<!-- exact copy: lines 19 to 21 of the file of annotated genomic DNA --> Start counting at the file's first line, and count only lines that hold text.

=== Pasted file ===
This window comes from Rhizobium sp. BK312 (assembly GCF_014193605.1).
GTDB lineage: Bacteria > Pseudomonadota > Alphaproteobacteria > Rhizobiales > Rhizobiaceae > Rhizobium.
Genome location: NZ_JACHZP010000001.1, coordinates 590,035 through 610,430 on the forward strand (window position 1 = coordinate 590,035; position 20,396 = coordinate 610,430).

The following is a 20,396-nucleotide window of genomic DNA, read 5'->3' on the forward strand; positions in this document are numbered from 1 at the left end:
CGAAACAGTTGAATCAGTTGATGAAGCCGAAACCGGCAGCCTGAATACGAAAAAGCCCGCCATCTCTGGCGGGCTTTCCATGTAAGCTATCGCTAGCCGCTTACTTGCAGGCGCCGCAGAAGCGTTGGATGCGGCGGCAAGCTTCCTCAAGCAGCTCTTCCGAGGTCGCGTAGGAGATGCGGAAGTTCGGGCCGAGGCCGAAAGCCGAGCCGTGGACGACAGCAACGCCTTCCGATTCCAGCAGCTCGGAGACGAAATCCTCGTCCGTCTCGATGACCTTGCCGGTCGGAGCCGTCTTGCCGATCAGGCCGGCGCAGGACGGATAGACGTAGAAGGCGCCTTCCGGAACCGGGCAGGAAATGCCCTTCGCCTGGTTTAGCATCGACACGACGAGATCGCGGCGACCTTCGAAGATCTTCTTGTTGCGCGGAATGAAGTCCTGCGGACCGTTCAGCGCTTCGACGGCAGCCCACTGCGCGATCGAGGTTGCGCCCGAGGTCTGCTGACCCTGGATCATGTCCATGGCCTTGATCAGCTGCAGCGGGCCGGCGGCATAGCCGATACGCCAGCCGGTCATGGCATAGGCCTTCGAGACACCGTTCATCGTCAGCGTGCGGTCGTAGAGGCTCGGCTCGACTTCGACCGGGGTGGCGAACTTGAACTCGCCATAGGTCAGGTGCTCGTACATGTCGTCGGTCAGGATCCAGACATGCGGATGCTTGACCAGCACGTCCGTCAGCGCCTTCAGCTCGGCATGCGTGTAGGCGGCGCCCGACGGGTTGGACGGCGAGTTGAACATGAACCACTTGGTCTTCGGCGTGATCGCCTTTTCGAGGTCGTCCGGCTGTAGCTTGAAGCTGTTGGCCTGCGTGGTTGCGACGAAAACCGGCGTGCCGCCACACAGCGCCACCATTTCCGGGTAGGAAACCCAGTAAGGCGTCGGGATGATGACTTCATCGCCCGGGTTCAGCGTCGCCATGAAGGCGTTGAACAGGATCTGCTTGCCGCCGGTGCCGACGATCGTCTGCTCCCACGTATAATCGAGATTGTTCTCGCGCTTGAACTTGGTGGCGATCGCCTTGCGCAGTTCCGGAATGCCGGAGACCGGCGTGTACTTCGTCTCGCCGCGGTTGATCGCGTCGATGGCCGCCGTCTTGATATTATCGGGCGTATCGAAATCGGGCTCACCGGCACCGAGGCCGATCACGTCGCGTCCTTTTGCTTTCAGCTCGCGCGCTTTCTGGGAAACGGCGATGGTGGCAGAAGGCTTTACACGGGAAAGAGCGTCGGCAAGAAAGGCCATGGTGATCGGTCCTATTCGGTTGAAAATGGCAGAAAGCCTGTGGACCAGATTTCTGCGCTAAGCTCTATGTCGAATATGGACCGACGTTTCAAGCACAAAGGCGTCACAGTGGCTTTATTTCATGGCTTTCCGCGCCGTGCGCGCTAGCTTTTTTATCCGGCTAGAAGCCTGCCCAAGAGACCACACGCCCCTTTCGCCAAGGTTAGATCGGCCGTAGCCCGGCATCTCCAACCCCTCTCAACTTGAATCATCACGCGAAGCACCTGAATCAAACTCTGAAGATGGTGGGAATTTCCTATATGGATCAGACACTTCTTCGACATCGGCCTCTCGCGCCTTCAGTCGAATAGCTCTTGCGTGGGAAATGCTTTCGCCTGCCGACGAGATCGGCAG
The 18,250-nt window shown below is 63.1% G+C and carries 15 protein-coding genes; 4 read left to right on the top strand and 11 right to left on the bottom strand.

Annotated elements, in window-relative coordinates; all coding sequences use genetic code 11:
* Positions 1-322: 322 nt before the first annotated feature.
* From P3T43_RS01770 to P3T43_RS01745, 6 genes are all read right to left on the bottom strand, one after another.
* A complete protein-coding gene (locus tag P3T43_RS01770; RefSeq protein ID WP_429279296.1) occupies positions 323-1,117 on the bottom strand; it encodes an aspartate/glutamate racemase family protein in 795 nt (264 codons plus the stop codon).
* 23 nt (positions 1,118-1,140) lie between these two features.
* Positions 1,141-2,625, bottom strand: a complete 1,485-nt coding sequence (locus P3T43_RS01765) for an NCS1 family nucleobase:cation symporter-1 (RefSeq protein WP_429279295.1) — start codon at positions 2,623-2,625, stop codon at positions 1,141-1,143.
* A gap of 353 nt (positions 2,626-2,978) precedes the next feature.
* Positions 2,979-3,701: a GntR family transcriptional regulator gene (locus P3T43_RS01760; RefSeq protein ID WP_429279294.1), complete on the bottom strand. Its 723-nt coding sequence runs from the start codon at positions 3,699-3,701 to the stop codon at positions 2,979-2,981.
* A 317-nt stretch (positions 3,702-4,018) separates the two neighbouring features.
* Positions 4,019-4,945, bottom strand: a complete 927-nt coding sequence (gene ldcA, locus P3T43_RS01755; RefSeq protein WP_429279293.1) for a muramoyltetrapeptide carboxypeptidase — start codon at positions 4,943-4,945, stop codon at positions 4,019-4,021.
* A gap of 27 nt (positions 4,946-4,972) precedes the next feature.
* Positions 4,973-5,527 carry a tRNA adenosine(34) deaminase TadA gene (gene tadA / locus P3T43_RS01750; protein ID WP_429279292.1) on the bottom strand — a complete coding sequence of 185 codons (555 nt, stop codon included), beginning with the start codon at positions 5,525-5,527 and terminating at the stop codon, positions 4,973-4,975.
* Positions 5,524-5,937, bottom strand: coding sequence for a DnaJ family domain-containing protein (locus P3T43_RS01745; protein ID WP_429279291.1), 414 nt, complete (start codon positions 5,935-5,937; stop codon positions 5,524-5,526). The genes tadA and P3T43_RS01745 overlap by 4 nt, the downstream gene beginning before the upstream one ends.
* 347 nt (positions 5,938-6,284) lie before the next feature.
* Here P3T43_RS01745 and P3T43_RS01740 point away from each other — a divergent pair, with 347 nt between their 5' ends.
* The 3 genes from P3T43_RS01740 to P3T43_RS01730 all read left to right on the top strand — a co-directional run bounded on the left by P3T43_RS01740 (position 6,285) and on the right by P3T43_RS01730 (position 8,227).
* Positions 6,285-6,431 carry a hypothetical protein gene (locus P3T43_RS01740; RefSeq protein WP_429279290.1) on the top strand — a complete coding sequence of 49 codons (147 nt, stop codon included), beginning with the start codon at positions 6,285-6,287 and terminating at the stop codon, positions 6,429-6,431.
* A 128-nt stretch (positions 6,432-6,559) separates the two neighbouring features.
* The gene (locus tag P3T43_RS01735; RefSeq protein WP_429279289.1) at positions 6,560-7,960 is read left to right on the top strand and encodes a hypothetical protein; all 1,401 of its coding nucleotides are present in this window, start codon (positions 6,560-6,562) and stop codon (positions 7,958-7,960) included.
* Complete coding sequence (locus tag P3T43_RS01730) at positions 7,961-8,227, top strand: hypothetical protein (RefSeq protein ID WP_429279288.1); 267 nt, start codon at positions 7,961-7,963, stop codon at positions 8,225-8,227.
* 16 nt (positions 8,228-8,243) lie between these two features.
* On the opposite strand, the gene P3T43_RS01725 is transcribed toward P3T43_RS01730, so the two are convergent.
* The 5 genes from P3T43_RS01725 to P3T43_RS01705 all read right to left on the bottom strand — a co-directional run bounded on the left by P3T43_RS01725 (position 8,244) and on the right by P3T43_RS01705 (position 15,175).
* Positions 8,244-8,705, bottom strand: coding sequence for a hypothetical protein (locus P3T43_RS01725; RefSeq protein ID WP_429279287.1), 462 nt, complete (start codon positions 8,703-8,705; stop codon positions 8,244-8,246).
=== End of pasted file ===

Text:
* Positions 5,524-5,937, bottom strand: coding sequence for a DnaJ family domain-containing protein (locus P3T43_RS01745; protein ID WP_429279291.1), 414 nt, complete (start codon positions 5,935-5,937; stop codon positions 5,524-5,526). The genes tadA and P3T43_RS01745 overlap by 4 nt, the downstream gene beginning before the upstream one ends.
* 347 nt (positions 5,938-6,284) lie before the next feature.
* Here P3T43_RS01745 and P3T43_RS01740 point away from each other — a divergent pair, with 347 nt between their 5' ends.